A few weeks ago, a prominent youth ministry blog suggested that youth pastors should all get smartphones because “apps were the way to go”.  The conjecture that seemed to come from that blog was if a youth pastor doesn’t have a cell phone, that person can’t be effective in ministry.  That really seems to irritate me.

Grant it, it seems through my days, there are some things that really help make the administration of ministry easier (LCD projectors, laptops, etc.).  However, are they all essential?  Is a smartphone essential?  Right now, I’ve got a Samsung Propel that I’m able to utilize to do what I want it to do.  I’ve played around with smartphones before and they are really convenient, but my cheap side says 1. relatively expensive to get and 2. if I break it (which could happen given how I abuse phones) it’ll be much more expensive to replace.  I am fighting the urge and “societal pressure” that says, “You must get a smartphone.”  I see many of my colleagues with similar gadgets/toys and wonder, is it worth it all?

I wonder if at times we sync too many of our resources into stuff like this.  Would we be able to minister in a very limited tech-enabled world (I challenge myself with this as well)?  The fact is, at the end of the day, many of these tools are useful, helpful and convenient, but they ARE NOT a necessity in life, much less in ministry.  The fact is, perhaps we have become too dependent on these tools, maybe even made them idols themselves (I remember when the iPhone 4 came out, the Apple worshippers all gathered with their hundreds of dollars waiting to sacrifice it before the blue-shirted priests of Steve Jobs) (maybe that’s too far).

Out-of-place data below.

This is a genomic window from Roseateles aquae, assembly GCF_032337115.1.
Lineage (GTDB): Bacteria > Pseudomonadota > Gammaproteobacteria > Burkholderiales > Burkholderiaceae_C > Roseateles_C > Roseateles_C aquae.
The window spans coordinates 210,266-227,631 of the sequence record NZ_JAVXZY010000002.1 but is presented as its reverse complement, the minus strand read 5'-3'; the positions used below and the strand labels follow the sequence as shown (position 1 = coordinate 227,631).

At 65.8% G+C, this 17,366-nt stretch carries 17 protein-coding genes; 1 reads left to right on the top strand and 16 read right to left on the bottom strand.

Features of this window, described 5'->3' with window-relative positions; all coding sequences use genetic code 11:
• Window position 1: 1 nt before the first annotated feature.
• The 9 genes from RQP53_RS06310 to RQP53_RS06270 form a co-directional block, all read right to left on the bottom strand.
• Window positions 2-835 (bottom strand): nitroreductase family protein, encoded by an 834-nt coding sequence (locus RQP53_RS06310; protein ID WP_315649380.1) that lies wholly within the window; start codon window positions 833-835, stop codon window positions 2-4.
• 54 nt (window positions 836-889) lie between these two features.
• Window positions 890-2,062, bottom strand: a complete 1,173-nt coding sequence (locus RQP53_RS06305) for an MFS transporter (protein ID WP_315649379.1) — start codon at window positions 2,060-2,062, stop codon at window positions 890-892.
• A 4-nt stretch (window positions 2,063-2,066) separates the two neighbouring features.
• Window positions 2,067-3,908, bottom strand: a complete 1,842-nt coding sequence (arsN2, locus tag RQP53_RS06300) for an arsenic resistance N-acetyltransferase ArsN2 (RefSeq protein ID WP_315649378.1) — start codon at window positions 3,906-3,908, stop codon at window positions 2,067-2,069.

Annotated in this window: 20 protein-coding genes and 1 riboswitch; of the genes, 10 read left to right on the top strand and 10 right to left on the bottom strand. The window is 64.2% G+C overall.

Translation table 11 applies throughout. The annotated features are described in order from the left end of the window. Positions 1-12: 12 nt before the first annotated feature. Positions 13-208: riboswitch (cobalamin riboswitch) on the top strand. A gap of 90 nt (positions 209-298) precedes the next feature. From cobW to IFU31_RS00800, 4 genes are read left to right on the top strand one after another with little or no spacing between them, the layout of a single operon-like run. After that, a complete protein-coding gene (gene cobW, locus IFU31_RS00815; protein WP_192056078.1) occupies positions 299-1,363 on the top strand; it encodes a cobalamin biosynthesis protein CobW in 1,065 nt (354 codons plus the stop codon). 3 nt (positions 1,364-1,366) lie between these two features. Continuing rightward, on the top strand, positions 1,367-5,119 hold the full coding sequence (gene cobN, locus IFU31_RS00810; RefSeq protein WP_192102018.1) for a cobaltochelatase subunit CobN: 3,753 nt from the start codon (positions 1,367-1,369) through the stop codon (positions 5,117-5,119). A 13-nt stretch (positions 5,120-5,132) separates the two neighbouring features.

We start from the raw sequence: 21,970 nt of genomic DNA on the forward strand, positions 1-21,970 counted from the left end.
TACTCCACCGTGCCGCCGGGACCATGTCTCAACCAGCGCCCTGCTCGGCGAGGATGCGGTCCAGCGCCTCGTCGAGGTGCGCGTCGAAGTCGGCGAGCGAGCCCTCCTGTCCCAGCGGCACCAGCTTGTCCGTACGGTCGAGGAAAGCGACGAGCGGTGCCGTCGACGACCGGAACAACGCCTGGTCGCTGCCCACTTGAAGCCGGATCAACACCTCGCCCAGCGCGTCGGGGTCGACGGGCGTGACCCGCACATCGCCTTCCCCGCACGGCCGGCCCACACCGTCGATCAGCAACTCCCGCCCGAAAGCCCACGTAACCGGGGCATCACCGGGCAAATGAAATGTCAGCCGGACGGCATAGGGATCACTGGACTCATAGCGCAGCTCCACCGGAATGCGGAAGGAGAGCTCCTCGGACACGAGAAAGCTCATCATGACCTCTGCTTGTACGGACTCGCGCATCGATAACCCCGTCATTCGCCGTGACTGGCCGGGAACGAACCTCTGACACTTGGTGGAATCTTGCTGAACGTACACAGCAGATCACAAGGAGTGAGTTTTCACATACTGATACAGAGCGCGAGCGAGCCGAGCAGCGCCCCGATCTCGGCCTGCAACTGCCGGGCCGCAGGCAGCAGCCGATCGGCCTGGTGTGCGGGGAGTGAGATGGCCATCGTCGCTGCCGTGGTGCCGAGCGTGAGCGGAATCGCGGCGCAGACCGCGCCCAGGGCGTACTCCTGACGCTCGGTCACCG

This year, in our CBOQ Youth winter retreats, we’ve challenged each other to be more creative in carrying out effective ministry but not breaking the bank to do so.  Anyone can spend money to look good.  But using our resources in ways to the “best bang for the buck” I think is a way of stewardship, thus redirecting other resources for far more pressing issues.

Perhaps a smartphone, or any technology for that matter, isn’t necessarily a necessity of life.